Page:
10. Jihad Vs. McWorld THE FUTURE

  11. This chapter explores the bases and evidence of transnationalism in the world. Transnationalism includes a range of loyalties, activities, and other phenomena that connect humans across nations and national boundaries. Some streams of transnational thought are referred to as globalism, cosmopolitanism, or some other such encompassing word. Other transnational movements, such as religion and gender, have a more limited focus. The development of transnationalism springs from two sources: human thought and global interaction. The lineage of the globalist strain of transnational thought extends in Western culture back to the Stoics of ancient Greece and Rome and to Buddhism in Eastern culture. Transnationalist thought is evident today in idealism, postmodernism, and postinternationalism. Transnational interaction is increasing, as evident in changes in economics, communications, transportation, and organizations. International economic interdependence, mass communications, the ease of travel across borders, and the growth of transnational organizations are all helping to break down national barriers. An important modern trend in international relations is the growth of transnational movements and organizations that are concerned with global issues. This includes the transnational women's movement and its associated organizations. Though women's attitudes and emphases may vary, the transnational women's movement shares a similar philosophy and goals. These center on the idea that women around the world should cooperate to promote gender equality and to transform the way we think about and conduct politics at every level, including the international level. Feminists, both women and the men who support gender equity, are pursuing numerous projects and making progress. The fourth World Conference on Women and its follow-up Beijing +5 Conference are just examples of activity in this area. Most religions have a strong transnational element. Some religions assert universalistic claims; other religions create an urge to unite all the members of that religion across countries. Religion has played many roles in world politics. The roles have been both positive and negative. The current rise in religious fundamentalism in many areas of the world is worrisome. To understand the role of religion in world politics, a case study of Islam discusses the global impact of a transnational religion. Transnational culture is both bringing the world together and dividing it. The movement of goods, ideas, and people across national boundaries is helping to create what is perhaps the beginning of a common global culture. Some people see this as a positive development; others oppose it. Some observers believe that we are not moving toward a common culture but, instead, toward a future in which people will identify with and politically organize themselves around one or another of several antagonistic cultures or so-called civilizations. SUMMARY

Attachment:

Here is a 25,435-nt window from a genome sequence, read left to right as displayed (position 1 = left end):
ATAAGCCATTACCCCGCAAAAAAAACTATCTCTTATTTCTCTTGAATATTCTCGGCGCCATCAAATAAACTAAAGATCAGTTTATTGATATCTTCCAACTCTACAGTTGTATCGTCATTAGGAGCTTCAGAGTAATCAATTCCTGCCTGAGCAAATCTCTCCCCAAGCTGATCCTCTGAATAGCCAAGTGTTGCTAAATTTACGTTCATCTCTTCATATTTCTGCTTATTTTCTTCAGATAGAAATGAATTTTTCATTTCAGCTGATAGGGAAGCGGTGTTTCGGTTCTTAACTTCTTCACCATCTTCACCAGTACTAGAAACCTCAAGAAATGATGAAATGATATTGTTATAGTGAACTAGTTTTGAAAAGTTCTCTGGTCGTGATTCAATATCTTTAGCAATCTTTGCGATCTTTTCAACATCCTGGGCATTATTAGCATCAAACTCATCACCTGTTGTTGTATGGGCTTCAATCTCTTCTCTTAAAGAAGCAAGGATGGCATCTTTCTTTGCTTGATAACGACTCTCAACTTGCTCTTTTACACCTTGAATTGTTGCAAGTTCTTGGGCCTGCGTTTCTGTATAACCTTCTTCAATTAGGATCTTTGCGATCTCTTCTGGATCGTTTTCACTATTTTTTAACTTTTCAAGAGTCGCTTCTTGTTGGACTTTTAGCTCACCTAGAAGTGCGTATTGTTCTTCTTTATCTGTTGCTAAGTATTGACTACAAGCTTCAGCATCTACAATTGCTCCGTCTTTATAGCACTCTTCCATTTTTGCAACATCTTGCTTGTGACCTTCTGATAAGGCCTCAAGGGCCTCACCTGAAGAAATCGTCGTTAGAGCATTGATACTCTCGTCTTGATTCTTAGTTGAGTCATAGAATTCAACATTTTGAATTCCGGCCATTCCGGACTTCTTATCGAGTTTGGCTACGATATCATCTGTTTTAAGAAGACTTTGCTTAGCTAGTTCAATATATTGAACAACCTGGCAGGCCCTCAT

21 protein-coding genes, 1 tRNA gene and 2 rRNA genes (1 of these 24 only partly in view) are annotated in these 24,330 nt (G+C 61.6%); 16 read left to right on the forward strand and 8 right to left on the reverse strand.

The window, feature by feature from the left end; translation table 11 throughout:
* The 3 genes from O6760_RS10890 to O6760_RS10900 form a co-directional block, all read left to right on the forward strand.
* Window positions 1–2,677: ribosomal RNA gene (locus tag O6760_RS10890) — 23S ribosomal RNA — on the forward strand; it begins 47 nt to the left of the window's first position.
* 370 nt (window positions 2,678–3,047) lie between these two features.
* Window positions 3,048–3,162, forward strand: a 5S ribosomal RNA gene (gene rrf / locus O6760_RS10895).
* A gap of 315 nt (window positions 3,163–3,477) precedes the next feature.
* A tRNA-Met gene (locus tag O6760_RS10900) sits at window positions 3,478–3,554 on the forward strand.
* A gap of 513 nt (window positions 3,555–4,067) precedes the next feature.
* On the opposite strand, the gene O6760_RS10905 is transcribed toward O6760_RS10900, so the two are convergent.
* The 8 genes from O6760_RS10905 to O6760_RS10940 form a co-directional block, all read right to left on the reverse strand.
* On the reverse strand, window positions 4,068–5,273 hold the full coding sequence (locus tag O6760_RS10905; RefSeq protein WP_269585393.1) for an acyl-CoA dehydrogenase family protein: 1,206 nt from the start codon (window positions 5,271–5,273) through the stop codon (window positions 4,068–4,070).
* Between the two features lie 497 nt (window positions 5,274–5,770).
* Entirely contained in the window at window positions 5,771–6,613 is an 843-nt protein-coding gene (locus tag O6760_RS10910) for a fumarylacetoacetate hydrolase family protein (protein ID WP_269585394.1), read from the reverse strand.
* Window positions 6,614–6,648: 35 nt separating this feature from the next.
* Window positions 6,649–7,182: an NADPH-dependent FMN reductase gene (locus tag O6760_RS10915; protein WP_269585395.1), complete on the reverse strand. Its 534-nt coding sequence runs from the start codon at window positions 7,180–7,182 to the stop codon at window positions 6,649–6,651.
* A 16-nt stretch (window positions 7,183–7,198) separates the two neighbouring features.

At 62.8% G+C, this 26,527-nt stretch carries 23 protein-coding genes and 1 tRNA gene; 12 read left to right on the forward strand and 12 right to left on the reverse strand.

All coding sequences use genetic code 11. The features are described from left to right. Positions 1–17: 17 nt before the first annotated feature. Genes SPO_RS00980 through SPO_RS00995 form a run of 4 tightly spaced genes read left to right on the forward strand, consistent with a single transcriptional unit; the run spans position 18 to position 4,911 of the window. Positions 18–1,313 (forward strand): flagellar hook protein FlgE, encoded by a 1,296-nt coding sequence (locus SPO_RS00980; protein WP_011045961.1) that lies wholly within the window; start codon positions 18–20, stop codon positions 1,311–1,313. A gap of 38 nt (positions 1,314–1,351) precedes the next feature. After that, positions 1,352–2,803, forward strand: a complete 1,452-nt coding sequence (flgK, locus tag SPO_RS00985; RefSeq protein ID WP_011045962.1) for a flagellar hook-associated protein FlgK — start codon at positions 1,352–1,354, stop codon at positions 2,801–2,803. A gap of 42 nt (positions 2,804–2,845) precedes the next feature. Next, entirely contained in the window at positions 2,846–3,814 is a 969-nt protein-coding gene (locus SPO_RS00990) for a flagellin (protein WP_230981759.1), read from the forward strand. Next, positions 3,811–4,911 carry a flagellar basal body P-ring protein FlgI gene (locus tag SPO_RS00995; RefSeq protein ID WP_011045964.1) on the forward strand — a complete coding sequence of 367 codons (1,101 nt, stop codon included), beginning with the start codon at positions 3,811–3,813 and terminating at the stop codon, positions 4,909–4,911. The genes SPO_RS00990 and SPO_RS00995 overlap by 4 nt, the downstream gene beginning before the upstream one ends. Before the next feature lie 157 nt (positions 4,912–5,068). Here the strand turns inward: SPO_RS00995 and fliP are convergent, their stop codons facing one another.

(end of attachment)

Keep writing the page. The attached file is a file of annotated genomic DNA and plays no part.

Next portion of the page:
12. QUESTIONS???